- Compared with SPY (17.3%) in the period of the last 3 years, the historical 30 days volatility of 17.4% is greater, thus worse.

'Downside risk is the financial risk associated with losses. That is, it is the risk of the actual return being below the expected return, or the uncertainty about the magnitude of that difference. Risk measures typically quantify the downside risk, whereas the standard deviation (an example of a deviation risk measure) measures both the upside and downside risk. Specifically, downside risk in our definition is the semi-deviation, that is the standard deviation of all negative returns.'

Using this definition on our asset we see for example:- The downside deviation over 5 years of iShares MSCI Philippines ETF is 19.1%, which is larger, thus worse compared to the benchmark SPY (15%) in the same period.
- During the last 3 years, the downside risk is 12.1%, which is larger, thus worse than the value of 12% from the benchmark.

'The Sharpe ratio (also known as the Sharpe index, the Sharpe measure, and the reward-to-variability ratio) is a way to examine the performance of an investment by adjusting for its risk. The ratio measures the excess return (or risk premium) per unit of deviation in an investment asset or a trading strategy, typically referred to as risk, named after William F. Sharpe.'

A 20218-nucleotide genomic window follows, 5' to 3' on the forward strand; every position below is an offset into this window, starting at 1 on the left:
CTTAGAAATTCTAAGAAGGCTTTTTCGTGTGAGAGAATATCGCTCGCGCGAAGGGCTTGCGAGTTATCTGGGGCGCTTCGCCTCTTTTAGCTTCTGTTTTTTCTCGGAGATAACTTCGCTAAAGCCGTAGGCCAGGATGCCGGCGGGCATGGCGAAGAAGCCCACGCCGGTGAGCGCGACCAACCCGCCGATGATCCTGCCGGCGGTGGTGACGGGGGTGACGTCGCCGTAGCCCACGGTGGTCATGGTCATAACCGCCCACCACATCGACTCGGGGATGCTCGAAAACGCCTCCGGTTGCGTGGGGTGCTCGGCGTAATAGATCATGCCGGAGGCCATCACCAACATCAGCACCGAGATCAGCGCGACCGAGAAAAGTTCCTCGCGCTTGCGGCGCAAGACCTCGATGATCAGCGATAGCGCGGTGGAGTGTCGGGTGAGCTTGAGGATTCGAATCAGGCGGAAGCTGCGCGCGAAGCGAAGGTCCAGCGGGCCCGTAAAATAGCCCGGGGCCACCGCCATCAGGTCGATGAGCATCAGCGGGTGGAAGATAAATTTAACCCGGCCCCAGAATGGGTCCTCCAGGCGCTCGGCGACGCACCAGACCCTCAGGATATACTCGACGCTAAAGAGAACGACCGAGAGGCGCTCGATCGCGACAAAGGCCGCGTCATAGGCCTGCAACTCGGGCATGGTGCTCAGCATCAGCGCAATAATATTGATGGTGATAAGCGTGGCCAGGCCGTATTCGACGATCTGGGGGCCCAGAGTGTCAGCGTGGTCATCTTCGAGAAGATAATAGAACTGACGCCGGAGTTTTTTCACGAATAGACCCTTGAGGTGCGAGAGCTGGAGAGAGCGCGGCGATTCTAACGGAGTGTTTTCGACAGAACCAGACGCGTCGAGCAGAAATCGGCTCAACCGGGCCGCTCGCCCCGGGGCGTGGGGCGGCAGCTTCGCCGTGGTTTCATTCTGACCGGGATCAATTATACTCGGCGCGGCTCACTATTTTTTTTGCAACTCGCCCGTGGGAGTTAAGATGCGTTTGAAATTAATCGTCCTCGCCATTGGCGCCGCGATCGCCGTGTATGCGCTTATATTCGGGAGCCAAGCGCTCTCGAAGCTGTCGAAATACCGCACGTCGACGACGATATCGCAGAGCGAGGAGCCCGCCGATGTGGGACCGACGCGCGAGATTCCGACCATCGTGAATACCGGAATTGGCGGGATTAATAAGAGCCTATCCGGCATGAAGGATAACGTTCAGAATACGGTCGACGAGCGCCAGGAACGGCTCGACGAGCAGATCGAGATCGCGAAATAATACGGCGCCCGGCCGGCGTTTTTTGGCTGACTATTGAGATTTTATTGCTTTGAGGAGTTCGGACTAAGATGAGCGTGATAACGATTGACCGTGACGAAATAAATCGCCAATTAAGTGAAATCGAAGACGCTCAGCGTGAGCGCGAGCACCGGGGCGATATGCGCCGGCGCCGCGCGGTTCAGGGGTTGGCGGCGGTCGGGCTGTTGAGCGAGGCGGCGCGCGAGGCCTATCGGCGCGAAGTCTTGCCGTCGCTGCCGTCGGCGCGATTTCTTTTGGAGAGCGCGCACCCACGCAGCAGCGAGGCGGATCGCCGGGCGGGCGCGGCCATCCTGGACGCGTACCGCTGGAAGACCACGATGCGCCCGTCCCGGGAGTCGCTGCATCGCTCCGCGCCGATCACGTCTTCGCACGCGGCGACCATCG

Applying this definition to our asset in some examples:- Compared with the benchmark SPY (0.59) in the period of the last 5 years, the ratio of return and volatility (Sharpe) of -0.32 of iShares MSCI Philippines ETF is lower, thus worse.
- Compared with SPY (0.47) in the period of the last 3 years, the ratio of return and volatility (Sharpe) of -0.24 is smaller, thus worse.

'The Sortino ratio measures the risk-adjusted return of an investment asset, portfolio, or strategy. It is a modification of the Sharpe ratio but penalizes only those returns falling below a user-specified target or required rate of return, while the Sharpe ratio penalizes both upside and downside volatility equally. Though both ratios measure an investment's risk-adjusted return, they do so in significantly different ways that will frequently lead to differing conclusions as to the true nature of the investment's return-generating efficiency. The Sortino ratio is used as a way to compare the risk-adjusted performance of programs with differing risk and return profiles. In general, risk-adjusted returns seek to normalize the risk across programs and then see which has the higher return unit per risk.'